The 2018 NFL regular season has concluded, so it’s time to briefly examine the state of each team’s skill positions for fantasy purposes with an eye towards next season and/or beyond. I will be reviewing each team in the reverse order of the final standings.
Buffalo Bills (6-10)
The 2018 Buffalo Bills had the distinction of starting a total of four different quarterbacks throughout the duration of the season, with first-round (7th overall) rookie Josh Allen taking center stage among the chaos. A polarizing prospect, Allen showed off his cannon for an arm by leading the NFL (among quarterbacks with at least 128 pass attempts) in average intended air yards (11) and longest completed air distance (63.9). However, Allen stuggled mightily with accuracy, completing an NFL-low 52.8 percent of his passes. while only the Cardinals’ Josh Rosen had a worse 2018 season quarterback rating. Despite underwhelming passing numbers, Allen did manage to move the fantasy needle (QB19 in fantasy points per game) via rushing stats, as only fellow rookie Lamar Jackson compiled more yards on the ground by quarterbacks than Allen’s 631. Nobody said fantasy stats had to be pretty, and Allen proved he’s capable of putting up some monstrous stat line, as he did in Week 17 against the Dolphins with 224 yards passing, 95 yards rushing, and five total touchdowns. So far the jury is still out on whether Allen can be an effective NFL passer, but for fantasy purposes, he’ll be worth monitoring as a potential bye-week replacement or second quarterback in leagues that start two.
Having turned 30 last July, and running behind an offensive line that ranked third-worst in Football Outsiders’ adjusted line yards, LeSean McCoy experienced the worst-yards-per-carry average of his 10-year career. McCoy tallied 73 rushing yards or more in just three contests, and was held to a measly 52 or less in the rest. The Bills’ front offense has reportedly stated they intend to have McCoy play out the final season of a five-year/$40 million contract signed in 2015, which keeps him in the mix as a volume-based RB2 with lowered upside on an offense doesn’t figure to take a major leap forward in the scoring department (16.8 points for per game in 2018, 30th in the NFL). Backups Chris Ivory and Marcus Murphy are also under contract for 2019 as well, though Ivory could find himself on the wrong end of a business decision if the Bills decide to save $1.4 million in salary cap space by cutting the soon-to-be 31-year old running back. Since the Bills currently have nobody on their roster as a viable heir apparent for the aging McCoy, it would be not at all surprising to see the team spend a second day NFL Draft pick on a rusher this April.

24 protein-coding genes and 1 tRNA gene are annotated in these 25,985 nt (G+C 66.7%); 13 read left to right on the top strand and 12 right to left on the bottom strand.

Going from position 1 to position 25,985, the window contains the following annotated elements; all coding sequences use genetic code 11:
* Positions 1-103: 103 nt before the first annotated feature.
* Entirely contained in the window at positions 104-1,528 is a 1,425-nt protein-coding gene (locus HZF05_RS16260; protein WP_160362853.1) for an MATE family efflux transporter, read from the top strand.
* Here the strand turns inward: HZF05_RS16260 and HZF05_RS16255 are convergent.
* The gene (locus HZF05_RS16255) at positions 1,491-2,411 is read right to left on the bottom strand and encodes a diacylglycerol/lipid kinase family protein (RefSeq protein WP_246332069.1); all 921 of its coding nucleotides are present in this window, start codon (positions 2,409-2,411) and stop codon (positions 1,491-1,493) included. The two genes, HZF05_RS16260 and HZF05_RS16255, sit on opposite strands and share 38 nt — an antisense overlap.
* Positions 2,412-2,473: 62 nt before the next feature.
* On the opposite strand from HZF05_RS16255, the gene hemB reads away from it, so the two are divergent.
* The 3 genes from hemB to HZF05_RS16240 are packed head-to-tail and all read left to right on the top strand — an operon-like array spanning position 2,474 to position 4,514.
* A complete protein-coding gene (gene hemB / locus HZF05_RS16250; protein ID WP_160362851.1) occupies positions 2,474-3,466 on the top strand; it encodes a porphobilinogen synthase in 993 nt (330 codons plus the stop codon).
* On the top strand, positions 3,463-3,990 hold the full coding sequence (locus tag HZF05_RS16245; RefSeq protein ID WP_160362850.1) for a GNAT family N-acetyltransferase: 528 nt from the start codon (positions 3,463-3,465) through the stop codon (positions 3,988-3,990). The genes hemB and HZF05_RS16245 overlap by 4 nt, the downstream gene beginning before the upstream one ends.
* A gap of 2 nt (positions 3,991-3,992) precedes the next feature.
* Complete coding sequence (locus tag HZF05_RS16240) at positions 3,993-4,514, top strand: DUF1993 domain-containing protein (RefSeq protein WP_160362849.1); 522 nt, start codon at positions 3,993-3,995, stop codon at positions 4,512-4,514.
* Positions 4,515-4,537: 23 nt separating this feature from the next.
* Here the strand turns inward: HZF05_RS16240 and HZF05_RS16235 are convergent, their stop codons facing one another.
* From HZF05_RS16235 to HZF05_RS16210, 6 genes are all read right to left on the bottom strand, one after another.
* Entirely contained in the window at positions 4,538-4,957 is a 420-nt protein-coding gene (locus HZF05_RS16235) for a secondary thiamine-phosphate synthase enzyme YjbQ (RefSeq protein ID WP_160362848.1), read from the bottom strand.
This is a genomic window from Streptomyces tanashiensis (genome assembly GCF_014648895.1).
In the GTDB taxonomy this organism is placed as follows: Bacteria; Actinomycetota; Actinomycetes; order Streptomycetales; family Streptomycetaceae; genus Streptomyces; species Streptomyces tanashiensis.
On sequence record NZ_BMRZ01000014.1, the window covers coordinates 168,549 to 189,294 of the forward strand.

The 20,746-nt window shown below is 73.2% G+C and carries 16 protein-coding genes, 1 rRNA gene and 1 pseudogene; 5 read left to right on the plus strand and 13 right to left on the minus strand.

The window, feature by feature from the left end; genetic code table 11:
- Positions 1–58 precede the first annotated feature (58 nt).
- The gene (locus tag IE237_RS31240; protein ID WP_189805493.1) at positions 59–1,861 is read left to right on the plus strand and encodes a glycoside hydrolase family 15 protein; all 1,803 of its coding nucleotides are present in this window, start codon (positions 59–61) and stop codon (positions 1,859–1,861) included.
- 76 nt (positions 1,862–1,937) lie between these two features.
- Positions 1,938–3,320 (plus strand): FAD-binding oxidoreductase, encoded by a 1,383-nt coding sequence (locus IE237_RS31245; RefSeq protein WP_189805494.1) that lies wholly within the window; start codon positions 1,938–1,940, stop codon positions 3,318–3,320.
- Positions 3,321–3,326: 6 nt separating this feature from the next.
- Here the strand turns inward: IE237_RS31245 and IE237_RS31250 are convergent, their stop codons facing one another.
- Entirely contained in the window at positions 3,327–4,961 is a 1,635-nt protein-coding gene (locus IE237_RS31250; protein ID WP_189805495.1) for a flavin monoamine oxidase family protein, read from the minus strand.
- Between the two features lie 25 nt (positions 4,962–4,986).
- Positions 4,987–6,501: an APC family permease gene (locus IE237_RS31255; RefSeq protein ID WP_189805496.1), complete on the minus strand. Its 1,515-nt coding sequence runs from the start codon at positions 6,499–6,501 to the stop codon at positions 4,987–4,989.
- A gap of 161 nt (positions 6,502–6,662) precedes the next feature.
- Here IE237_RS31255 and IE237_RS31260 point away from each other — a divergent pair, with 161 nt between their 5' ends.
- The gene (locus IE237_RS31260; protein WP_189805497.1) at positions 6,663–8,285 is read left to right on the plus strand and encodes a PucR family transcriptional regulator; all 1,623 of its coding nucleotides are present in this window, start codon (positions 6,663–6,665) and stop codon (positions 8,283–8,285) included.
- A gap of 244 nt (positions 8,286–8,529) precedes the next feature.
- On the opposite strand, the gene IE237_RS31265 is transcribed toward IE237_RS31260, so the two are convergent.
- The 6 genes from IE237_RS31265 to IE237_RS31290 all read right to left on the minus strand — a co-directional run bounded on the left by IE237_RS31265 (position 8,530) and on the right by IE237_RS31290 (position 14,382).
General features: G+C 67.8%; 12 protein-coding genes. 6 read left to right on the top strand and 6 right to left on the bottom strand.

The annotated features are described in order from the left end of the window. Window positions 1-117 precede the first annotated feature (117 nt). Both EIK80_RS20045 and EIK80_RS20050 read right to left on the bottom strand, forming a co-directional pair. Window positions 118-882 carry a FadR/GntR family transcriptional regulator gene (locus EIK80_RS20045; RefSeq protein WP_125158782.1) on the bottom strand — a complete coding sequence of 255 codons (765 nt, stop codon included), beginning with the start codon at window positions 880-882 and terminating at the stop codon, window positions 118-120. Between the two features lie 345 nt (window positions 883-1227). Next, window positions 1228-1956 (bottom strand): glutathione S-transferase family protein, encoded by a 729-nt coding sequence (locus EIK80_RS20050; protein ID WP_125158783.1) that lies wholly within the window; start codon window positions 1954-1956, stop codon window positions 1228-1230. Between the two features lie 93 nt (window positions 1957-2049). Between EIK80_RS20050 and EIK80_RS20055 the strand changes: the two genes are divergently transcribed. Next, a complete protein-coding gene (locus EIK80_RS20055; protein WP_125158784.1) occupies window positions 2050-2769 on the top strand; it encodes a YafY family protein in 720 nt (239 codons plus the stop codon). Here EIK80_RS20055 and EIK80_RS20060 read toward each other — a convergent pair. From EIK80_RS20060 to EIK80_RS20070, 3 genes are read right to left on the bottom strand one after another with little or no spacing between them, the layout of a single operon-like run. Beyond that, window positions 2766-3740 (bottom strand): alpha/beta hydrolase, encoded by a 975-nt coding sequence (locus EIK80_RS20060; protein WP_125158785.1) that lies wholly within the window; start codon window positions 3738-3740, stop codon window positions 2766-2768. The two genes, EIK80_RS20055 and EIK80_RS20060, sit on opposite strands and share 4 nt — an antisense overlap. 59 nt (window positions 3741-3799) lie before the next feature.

Zay Jones’ sophomore season was a welcome relief after he posted an abysmal 36.5 percent catch rate (6th-worst all time since 1992 among players that were targeted at least 70 times) as a rookie in 2017. A former second-round draft pick who holds NCAA records for both single season and career receptions, Jones should be able to continue his ascension in Year 3 as a solid possession receiver, and will likely enter 2017 as Josh Allen’s top pass game target. Even more surprising than Jones’ sudden turnaround was the emergence of undrafted rookie Robert Foster, who had never put up more than 174 receiving yards in any of his four years at the University of Alabama. Despite not having much of an offensive role before Week 10, Foster averaged 73 yards per game from that point forward, and finished the 2018 season first in yards-per-reception (20.04) and second in yards-per-target (12.3) among wideouts who were targeted at least 40 times. Despite the small sample size, Foster’s freakish athletic profile suggests he could evolve further as an excellent compliment for Josh Allen’s big arm (akin to a dollar store brand of Tyreek Hill with Patrick Mahomes). Perennial disappointment Kelvin Benjamin was supposed to be the Bills’ no. 1 receiver in 2018 after being acquired in a trade with the Panthers the season prior, though was essentially a non-factor through 12 games until finally being cut last December. When a team as wide receiver-needy as the Bills sends you packing, it’s generally not a good sign for your future career outlook (just ask Corey Coleman). Behind the duo of Jones and Foster, the Bills don’t really have anyone else who stands out as a potential 2019 contributor. Look for Buffalo to be active during free agency, likely bringing in a dependable veteran or two at the wideout position who can produce right away, and serve as a mentor for their younger guys.
Coming off a NFL career-worst single season statistical performance, the Bills decided to thrown in the towel on Charles Clay and his five-year/$38 million contract (signed in 2015) by releasing the veteran tight end earlier this month. While the Bills are still on the hook for half of Clay’s $9 million 2019 salary, they were able to jettison a guy who was continually plagued by inconsistency and nagging injuries despite a contract that made him one of the highest paid tight ends in the NFL. With Clay gone, the Bills are left with only second-year former undrafted free agent Jason Croom under contract for 2019, as converted quarterback Logan Thomas is headed to free agency. Assuming pending free agents Eric Ebron and Jared Cook stick with their respective clubs, the crop of tight ends hitting the open market this March isn’t one to get terribly excited about, so expect the Bills to aggressively pursue the position during the 2019 NFL Draft, as the erratic Josh Allen could use a dependable big body in the pass game.